Spark, New Zealand's second-largest mobile carrier, has named Huawei as one of its preferred 5G vendors and intends to procure equipment from the Chinese company; however, New Zealand's government may still refuse to grant approval due to security concerns and U.S. pressure, Nikkei reports.
Huawei Technologies is lobbying to build Thailand's 5G network in order to strengthen its foothold in Southeast Asia. Thailand's economy is the second-largest in the region and important to Huawei, in order to secure a deal they have ramped up the offer to include building a tech training center in Bangkok, Nikkei reports.
China rolled out commercial 5G services today, which are anticipated to add $2.4 billion and almost 20 million jobs to China's economy over the next ten years, Nikkei reports.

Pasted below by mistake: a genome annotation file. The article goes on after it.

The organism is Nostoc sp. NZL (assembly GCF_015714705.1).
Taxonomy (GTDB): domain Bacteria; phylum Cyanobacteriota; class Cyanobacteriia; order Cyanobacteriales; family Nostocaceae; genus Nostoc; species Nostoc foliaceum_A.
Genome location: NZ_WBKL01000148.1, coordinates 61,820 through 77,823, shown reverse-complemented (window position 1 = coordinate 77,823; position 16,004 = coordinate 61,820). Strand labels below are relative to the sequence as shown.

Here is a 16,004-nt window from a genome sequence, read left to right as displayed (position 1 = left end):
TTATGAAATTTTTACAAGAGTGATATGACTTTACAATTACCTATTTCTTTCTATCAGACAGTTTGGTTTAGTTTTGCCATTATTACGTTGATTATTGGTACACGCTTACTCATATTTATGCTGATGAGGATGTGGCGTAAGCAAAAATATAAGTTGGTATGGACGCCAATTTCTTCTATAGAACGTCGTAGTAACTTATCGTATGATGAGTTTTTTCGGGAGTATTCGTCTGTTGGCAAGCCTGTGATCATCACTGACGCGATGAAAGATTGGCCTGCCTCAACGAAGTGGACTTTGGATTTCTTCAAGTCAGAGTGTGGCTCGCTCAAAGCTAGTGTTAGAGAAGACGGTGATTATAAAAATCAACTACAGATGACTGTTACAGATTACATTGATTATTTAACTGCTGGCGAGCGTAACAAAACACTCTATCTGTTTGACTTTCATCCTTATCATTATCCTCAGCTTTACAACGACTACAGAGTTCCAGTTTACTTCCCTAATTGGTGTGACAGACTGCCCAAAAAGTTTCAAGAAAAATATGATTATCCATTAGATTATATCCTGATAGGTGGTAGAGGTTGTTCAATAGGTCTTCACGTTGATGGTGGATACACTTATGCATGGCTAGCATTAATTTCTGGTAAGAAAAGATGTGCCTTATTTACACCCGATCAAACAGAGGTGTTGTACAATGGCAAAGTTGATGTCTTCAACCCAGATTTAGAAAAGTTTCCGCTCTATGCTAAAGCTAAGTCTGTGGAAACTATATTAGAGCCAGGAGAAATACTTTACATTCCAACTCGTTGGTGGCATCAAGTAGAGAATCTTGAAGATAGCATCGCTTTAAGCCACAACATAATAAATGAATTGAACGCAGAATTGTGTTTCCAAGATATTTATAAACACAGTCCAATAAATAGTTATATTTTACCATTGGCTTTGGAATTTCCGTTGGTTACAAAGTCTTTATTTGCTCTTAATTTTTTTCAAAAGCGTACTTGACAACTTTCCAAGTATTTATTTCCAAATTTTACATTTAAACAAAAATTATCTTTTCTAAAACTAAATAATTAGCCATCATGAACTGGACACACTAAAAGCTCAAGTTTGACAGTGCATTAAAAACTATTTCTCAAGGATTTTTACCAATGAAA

While Chinese carriers are expected to lauch the world's largest 5G network, on Thursday, Sony, NTT and Intel announced that they will form a partnership to work on 6G mobile network technology, to be announced around 2030. The three new partners want to establish an organization in the U.S. by next spring, reports Nikkei.
The U.S. Federal Communications Commission (FCC) will vote in November on whether to classify Huawei and ZTE as a national security risk, a decision that could block U.S. rural carriers from using FCC funding to purchase Huawei products or services.
Germany has released its draft security guidelines for new 5G network suppliers which do not exclude Chinese companies, despite U.S. warnings that it will have to reconsider intelligence sharing with allies that use equipment from Chinese manufacturer Huawei, Nikkei reports.